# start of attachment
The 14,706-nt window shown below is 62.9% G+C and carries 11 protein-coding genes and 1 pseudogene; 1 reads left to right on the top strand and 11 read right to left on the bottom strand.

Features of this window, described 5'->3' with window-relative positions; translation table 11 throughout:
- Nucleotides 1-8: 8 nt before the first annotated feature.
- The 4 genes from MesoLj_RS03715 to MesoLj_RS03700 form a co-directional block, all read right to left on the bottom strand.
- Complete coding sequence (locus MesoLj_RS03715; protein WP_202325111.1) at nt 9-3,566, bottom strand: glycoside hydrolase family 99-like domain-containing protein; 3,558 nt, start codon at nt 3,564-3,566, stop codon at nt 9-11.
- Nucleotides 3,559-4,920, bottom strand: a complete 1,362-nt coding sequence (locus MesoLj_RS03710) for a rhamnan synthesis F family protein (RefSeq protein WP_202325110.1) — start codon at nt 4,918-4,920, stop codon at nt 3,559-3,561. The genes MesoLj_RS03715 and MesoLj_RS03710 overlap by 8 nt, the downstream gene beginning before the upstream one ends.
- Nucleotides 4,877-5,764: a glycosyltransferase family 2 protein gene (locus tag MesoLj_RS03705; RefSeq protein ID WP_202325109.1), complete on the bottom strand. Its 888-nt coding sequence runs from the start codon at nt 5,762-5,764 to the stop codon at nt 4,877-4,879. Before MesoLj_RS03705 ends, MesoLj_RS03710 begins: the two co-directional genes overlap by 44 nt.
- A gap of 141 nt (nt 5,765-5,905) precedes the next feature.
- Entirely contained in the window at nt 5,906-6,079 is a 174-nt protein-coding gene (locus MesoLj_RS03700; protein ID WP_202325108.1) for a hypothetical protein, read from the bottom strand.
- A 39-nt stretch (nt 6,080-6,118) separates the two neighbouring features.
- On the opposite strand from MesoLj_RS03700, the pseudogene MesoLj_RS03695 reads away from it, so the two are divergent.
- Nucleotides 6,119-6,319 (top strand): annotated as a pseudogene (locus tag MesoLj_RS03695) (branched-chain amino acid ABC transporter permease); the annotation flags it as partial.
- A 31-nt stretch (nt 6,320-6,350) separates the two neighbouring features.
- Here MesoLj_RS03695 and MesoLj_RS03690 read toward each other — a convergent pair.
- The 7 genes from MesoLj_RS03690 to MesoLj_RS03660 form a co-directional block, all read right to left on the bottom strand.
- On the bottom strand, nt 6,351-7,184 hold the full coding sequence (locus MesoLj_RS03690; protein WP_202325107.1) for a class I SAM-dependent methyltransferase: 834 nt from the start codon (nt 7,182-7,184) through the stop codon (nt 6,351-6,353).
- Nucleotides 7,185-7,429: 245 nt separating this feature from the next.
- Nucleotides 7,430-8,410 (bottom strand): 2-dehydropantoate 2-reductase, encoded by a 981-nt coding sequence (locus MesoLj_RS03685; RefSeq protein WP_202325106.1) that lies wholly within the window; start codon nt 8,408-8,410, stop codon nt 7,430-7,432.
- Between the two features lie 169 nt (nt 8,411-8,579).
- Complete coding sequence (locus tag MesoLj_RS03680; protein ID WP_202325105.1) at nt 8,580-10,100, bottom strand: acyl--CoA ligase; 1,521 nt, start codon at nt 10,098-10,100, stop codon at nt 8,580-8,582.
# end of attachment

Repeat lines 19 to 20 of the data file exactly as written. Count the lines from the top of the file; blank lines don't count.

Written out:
- Between the two features lie 169 nt (nt 8,411-8,579).
- Complete coding sequence (locus tag MesoLj_RS03680; protein ID WP_202325105.1) at nt 8,580-10,100, bottom strand: acyl--CoA ligase; 1,521 nt, start codon at nt 10,098-10,100, stop codon at nt 8,580-8,582.